In particular, an automatic flood control valve is provided which does not require significant electrical current or energy during normal operation; the valve only draws significant electrical power in the event of a flood. The valve is normally open and does not require electrical energy to hold it in an open position.
In addition, an automatic flood control apparatus is provided which does not require complicated or delicate probes, capacitors or difficult to adjust floats, in order to detect a flood. An automatic flood control apparatus constructed according to the present invention requires only simple conductors for the detection of flooding water. The conductor may be arranged in any convenient location or configuration to provide the flexibility of conveniently tailoring their placement for any particular location of the appliance. Moving parts for the detection of water, such as floats, are not required. The invention does not employ collecting trays or other bulky components.
A related advantage provided by the present invention is the sensitivity of the apparatus. The apparatus does not require that a large amount of water be provided to yield a path between the probe terminals of sufficient conductivity to pass relatively large amounts of current. Instead, the present invention requires only a small current to momentarily flow between the probe terminals in order to actuate the valve. Thus, the sensitivity and reaction time are improved. Moreover, current need not continue to flow between the probe terminals, because the present invention includes the advantage of a latching relay.
The advantage of the latching relay provided by the present invention holds the valve closed once a flood has been detected. Thus, even if water evaporates, is removed or cleaned up, or the flooding condition is not noticed for a long period of time, the automatic flood control apparatus will hold the valve in a closed position until it is manually reset. The valve will not normally restore the flow of water to a damaged appliance until it is reset.
The present invention provides the advantage of being adaptable to monitor a great number of potential flood sites and control the water flow with a single valve. Fluid probes may be connected in parallel to monitor several appliances at once. A single valve may be connected to the main water inlet to simultaneously shut off the flow of water to all appliances in the event of a flood. The present invention has the advantage of not requiring a separate valve for each appliance, as has been common in the prior art.
The present invention includes the advantage of permitting remote testing of the operation of the circuit, or remote resetting of the valve. The advantage of a remote audible alarm is also provided.
An automatic flood control apparatus constructed according to the present invention permits the apparatus to be constructed simply and inexpensively. The small and compact size of the apparatus permits it to be conveniently located and, if desired, it can be located within the housing or enclosure of the appliance. However, the present invention has the advantage of allowing installation external to the appliance. Thus no modification of the appliance is necessary, and installation may be accomplished by an average home owner.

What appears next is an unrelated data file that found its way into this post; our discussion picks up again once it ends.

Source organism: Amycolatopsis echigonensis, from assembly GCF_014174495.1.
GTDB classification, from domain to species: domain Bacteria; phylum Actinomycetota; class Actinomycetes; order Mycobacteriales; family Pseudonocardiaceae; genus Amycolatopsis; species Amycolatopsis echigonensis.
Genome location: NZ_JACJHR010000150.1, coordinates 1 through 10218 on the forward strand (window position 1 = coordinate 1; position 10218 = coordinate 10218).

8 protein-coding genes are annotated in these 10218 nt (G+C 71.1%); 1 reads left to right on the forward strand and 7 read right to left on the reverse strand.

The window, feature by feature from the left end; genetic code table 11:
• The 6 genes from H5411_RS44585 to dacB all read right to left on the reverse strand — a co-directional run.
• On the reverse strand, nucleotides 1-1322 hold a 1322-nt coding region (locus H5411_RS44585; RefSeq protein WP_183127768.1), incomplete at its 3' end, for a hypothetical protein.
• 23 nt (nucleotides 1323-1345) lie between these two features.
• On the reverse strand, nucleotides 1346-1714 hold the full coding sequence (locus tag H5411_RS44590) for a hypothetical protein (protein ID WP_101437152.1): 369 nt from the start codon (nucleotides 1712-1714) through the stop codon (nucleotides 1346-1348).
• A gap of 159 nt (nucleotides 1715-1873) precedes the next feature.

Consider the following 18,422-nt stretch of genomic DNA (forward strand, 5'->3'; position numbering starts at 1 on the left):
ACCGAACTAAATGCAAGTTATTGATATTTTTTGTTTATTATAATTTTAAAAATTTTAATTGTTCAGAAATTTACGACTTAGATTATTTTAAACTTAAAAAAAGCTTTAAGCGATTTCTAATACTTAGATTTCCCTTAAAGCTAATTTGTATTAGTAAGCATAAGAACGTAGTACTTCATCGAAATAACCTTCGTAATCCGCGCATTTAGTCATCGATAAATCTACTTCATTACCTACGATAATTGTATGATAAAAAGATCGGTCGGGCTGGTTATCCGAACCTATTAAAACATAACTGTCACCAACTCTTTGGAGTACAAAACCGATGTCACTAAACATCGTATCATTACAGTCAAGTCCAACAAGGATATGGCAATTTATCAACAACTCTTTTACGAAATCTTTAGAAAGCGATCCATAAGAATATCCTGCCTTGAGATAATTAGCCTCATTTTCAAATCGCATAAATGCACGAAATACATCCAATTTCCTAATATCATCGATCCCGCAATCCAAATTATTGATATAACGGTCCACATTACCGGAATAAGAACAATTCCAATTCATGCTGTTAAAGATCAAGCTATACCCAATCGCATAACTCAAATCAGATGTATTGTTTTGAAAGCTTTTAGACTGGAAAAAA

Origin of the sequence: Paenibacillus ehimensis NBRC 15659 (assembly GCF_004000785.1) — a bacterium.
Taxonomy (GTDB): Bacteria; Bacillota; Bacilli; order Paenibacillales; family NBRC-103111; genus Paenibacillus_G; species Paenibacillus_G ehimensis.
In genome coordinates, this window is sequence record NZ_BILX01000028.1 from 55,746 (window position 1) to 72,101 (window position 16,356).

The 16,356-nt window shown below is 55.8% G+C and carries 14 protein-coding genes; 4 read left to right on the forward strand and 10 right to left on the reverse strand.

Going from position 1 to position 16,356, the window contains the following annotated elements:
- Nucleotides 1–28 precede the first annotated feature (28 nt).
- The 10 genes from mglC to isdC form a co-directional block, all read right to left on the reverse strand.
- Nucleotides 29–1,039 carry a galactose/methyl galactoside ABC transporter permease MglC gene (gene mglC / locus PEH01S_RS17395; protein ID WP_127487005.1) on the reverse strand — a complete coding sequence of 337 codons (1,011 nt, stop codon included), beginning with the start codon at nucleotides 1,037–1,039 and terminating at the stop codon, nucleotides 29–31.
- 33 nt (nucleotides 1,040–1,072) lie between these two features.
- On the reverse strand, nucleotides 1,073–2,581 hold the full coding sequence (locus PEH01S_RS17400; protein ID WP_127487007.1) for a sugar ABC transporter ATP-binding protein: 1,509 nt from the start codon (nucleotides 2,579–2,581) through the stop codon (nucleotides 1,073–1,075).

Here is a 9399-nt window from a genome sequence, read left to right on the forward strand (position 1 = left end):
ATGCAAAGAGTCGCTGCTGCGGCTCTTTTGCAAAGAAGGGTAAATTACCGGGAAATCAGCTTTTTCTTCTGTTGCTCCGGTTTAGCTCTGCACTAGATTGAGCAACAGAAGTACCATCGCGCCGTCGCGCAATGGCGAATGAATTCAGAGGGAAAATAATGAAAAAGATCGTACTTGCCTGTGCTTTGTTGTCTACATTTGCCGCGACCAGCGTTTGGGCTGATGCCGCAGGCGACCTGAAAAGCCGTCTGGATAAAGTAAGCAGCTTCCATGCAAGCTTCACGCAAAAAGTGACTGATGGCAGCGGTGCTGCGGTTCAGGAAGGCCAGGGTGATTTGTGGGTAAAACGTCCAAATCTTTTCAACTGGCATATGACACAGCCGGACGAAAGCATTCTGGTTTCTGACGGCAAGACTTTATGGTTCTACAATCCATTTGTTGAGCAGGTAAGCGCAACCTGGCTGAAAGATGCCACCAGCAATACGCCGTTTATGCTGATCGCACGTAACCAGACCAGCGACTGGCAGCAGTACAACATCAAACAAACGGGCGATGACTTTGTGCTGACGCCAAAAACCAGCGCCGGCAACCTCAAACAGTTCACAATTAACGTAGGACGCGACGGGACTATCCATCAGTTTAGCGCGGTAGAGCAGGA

The vibration resistance of the preferred relay and valve coil permit the apparatus to withstand mechanical vibration and shock without significantly affecting the performance of the apparatus. The circuit is simple, rugged and reliable. Only one transistor is required for the sensor circuit, with the resultant economical advantages of construction. The invention does not require adjustment. In addition, the invention has the advantage of being automatic.
Finally, a significant advantage is achieved by the ability of the apparatus to operate with considerable variations in the preferred component values without significant deterioration of performance. Component values are not critical. Thus, deterioration or aging of the sensor circuit transistor will not affect the performance of the apparatus. Of independent significance, the apparatus offers the advantage of providing an automatic fluid control apparatus that does not require delicate adjustment or careful protection from mechanical vibration and moisture condensation in order to function properly.
Further modifications and alternative embodiments of the apparatus of this invention will be apparent to those skilled in the art in veiw of this description. Accordingly, this description is to be construed as illustrative only and is for the purpose of teaching those skilled in the art the manner of carrying out the invention. It is to be understood that the forms of the invention herewith shown and described are to be taken as the presently preferred embodiments. Various changes may be made in the shape, size and arrangement of parts. Equivalent elements or materials may be substituted for those illustrated and described herein. For example, a battery or equivalent power supply may be substituted for the power supply disclosed. In addition, parts may be reversed, and certain features of the invention may be utilized independently of the use of other features, all as would be apparent to one skilled in the art after having the benefit of this description of the invention.
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|U.S. Classification||137/312, 340/620, 307/118, 361/178|
|International Classification||D06F39/08, F16K17/36, G01M3/16|
|Cooperative Classification||Y10T307/779, D06F39/081, G01M3/16, Y10T137/5762, F16K17/36|
|European Classification||G01M3/16, D06F39/08B, F16K17/36|